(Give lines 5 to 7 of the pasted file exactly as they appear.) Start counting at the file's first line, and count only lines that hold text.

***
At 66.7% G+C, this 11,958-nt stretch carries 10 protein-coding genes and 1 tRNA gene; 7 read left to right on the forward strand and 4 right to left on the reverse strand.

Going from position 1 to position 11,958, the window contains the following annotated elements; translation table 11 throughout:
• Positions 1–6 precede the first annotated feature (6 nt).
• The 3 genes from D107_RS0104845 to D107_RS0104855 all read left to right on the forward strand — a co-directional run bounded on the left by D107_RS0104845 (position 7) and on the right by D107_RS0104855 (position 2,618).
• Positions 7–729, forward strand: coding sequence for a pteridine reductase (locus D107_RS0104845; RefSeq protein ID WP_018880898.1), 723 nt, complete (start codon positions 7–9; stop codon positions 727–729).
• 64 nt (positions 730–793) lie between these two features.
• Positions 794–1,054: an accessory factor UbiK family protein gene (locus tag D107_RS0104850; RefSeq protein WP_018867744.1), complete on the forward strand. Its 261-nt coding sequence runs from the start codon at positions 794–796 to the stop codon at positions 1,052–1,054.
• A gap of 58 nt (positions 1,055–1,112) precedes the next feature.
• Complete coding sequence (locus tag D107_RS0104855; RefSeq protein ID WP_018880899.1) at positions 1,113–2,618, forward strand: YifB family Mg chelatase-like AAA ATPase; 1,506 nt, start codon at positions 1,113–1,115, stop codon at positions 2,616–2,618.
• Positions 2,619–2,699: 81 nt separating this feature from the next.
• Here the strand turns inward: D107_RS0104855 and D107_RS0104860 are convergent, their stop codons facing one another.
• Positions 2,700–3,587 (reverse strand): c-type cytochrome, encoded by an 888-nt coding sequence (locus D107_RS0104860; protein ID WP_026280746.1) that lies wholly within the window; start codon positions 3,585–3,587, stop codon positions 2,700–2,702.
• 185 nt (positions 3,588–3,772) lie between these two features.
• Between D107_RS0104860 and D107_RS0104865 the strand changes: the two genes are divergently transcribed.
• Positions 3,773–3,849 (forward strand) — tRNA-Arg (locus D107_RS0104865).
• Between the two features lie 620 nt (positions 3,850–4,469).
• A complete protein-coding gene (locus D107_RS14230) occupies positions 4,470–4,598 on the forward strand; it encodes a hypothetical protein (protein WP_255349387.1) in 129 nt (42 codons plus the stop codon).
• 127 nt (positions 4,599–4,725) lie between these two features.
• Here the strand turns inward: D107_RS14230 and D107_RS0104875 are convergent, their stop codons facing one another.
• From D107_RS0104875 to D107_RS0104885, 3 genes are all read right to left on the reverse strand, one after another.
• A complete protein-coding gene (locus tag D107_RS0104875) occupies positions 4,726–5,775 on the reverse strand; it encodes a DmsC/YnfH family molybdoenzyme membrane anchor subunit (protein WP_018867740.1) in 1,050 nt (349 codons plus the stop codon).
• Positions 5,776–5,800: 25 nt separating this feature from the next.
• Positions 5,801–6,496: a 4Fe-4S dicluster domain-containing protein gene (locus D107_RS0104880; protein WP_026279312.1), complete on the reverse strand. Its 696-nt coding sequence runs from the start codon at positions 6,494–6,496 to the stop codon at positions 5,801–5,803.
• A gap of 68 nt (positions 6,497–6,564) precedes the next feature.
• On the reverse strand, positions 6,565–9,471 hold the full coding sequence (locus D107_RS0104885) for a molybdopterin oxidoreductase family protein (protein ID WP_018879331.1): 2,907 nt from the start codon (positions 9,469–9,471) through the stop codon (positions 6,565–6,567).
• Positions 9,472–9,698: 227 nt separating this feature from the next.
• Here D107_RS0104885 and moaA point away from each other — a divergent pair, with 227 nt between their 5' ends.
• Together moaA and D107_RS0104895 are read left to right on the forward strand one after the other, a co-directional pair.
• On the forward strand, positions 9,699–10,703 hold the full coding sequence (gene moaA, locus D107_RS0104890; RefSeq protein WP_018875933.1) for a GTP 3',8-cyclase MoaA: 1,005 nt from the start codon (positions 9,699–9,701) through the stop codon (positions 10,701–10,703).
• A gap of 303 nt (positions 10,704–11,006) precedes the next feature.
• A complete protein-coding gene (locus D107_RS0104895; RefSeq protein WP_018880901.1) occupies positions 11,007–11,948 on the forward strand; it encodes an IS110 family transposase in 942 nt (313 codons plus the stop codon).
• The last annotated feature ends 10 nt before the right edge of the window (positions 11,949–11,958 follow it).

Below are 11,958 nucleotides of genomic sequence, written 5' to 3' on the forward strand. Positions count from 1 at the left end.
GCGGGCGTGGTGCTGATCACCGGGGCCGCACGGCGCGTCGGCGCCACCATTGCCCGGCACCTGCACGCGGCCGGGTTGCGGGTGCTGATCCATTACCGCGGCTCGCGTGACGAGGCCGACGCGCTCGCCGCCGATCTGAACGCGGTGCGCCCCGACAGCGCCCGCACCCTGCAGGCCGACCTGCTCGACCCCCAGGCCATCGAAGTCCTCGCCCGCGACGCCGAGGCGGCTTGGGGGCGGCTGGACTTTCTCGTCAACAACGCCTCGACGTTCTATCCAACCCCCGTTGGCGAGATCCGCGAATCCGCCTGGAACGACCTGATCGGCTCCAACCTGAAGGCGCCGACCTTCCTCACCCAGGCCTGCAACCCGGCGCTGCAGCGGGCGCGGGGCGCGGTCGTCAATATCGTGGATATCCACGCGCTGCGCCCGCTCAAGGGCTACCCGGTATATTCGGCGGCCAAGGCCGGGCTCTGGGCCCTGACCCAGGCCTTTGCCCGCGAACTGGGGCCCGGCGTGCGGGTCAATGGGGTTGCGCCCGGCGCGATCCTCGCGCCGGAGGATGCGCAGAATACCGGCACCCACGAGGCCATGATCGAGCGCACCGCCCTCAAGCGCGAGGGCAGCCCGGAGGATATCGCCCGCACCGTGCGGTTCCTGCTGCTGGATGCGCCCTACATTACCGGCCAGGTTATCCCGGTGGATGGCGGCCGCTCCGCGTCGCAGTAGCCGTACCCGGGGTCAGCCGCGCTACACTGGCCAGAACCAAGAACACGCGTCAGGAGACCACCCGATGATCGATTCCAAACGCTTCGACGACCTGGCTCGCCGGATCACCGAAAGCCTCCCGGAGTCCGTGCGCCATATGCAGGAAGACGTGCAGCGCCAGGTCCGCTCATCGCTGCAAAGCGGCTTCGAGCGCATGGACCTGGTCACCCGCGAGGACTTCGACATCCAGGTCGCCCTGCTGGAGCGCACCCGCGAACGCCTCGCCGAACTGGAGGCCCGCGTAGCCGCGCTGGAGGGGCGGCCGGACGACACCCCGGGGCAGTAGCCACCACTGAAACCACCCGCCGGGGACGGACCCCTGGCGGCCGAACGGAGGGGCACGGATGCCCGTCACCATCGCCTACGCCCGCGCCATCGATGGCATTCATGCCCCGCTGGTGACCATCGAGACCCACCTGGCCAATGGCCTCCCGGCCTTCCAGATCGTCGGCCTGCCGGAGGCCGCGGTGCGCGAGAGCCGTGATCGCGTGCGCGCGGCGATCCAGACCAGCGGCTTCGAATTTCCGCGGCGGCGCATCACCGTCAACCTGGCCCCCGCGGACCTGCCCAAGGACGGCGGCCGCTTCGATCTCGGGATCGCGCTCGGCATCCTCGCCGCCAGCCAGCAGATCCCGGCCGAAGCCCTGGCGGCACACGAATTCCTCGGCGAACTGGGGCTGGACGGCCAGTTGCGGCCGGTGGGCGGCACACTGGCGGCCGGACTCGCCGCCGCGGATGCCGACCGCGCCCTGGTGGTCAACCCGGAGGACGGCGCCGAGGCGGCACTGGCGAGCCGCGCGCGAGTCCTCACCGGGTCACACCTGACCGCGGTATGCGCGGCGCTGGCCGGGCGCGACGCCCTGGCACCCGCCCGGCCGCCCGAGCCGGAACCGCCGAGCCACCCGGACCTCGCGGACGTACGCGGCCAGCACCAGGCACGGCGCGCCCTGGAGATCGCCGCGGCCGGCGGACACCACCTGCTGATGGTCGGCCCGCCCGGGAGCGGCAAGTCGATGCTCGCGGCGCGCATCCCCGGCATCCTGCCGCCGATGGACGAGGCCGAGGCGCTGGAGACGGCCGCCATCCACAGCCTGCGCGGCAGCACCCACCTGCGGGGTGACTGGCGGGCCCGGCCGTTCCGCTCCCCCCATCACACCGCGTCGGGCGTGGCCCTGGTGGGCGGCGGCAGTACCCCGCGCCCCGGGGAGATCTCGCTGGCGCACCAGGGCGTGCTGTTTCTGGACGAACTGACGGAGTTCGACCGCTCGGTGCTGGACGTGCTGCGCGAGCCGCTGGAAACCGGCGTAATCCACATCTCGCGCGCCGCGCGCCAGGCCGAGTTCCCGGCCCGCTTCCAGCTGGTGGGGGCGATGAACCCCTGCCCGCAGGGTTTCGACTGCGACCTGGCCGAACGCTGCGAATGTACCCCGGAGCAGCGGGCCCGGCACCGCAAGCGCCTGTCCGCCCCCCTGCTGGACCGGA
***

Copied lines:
• Positions 7–729, forward strand: coding sequence for a pteridine reductase (locus D107_RS0104845; RefSeq protein ID WP_018880898.1), 723 nt, complete (start codon positions 7–9; stop codon positions 727–729).
• 64 nt (positions 730–793) lie between these two features.
• Positions 794–1,054: an accessory factor UbiK family protein gene (locus tag D107_RS0104850; RefSeq protein WP_018867744.1), complete on the forward strand. Its 261-nt coding sequence runs from the start codon at positions 794–796 to the stop codon at positions 1,052–1,054.